HARVEY, RONALD STUART (1916-88)
A reader described Ronald Harvey as ‘an editorial beacon in [Queensland’s] sea of corruption and mismanagement’. The long-time editor of Bundaberg’s News-Mail (1960–81), Harvey began his journalism career as a cadet on the Bundaberg Daily Times (1934–38), before working in Grafton and Hobart, interspersed with four years of war service.
He returned to Bundaberg in mid-1960, at the helm of the News-Mail, the paper against which his father, William James Harvey, as chairman of the Bundaberg Daily Times (1926–38), had fought so hard. Ronald Harvey became known for the independence and fairness of his editorials, his meticulous research and his careful use of language. He believed only a free and unrestrained press could effectively expose deception in government.
Harvey read extensively on the Vietnam War and opposed US and then Australian involvement. As early as June 1970, he was attacking Premier Joh Bjelke-Petersen’s approach to the unions. Bundaberg Council disliked Harvey, largely because his column whipped up opposition to any council schemes he thought were not in the public interest.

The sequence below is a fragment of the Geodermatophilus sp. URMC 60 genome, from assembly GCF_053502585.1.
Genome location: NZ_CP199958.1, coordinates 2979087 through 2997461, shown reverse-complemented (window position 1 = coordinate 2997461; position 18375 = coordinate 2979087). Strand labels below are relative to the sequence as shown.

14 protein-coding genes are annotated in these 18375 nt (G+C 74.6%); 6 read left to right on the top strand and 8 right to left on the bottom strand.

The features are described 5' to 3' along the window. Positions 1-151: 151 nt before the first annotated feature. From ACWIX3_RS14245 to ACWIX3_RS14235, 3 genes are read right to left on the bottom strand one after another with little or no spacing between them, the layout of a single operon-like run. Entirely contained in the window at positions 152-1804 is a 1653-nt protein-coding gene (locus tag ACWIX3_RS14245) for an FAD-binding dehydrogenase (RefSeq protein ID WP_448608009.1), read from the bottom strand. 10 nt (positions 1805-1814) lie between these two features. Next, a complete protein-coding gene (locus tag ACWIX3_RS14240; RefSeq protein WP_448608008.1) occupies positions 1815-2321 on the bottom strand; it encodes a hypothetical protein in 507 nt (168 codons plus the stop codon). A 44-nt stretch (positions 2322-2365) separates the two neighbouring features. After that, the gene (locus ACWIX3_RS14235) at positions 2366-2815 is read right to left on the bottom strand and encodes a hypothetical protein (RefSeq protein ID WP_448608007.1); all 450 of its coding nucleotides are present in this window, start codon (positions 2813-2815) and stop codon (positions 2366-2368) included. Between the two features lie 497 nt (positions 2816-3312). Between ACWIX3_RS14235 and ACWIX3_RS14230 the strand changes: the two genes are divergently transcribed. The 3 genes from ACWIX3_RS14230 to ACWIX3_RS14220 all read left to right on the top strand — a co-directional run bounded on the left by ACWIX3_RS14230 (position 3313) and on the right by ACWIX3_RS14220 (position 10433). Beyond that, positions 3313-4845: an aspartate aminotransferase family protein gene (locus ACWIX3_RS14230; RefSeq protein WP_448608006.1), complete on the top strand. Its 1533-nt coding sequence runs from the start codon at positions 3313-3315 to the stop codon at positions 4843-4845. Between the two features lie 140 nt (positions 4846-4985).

His main encouragement came from unknown readers, who complimented him even when they did not agree with him. It would take Harvey about 90 minutes each day to write one of his leading articles. He wrote them at home, and spent ‘hours in preparation’. He felt his most important leaders were on local issues. In the judgement of the chairman of the local irrigation committee, E.H. Churchward, the News-Mail and its editor played an invaluable role in helping to establish the Bundaberg district irrigation scheme.
Under Harvey’s editorship, the newspaper won the Bowater Award for the best regional daily in Queensland in 1970, 1974 and 1977.
REFs: R. Kirkpatrick, ‘Editorial Beacon Shines in State’s Sea of Corruption’, PANPA Bulletin (March 2001); R. Kirkpatrick, interviews with R.S. Harvey, 16 May 1979, and P.W.J. Harvey 10 March 1992.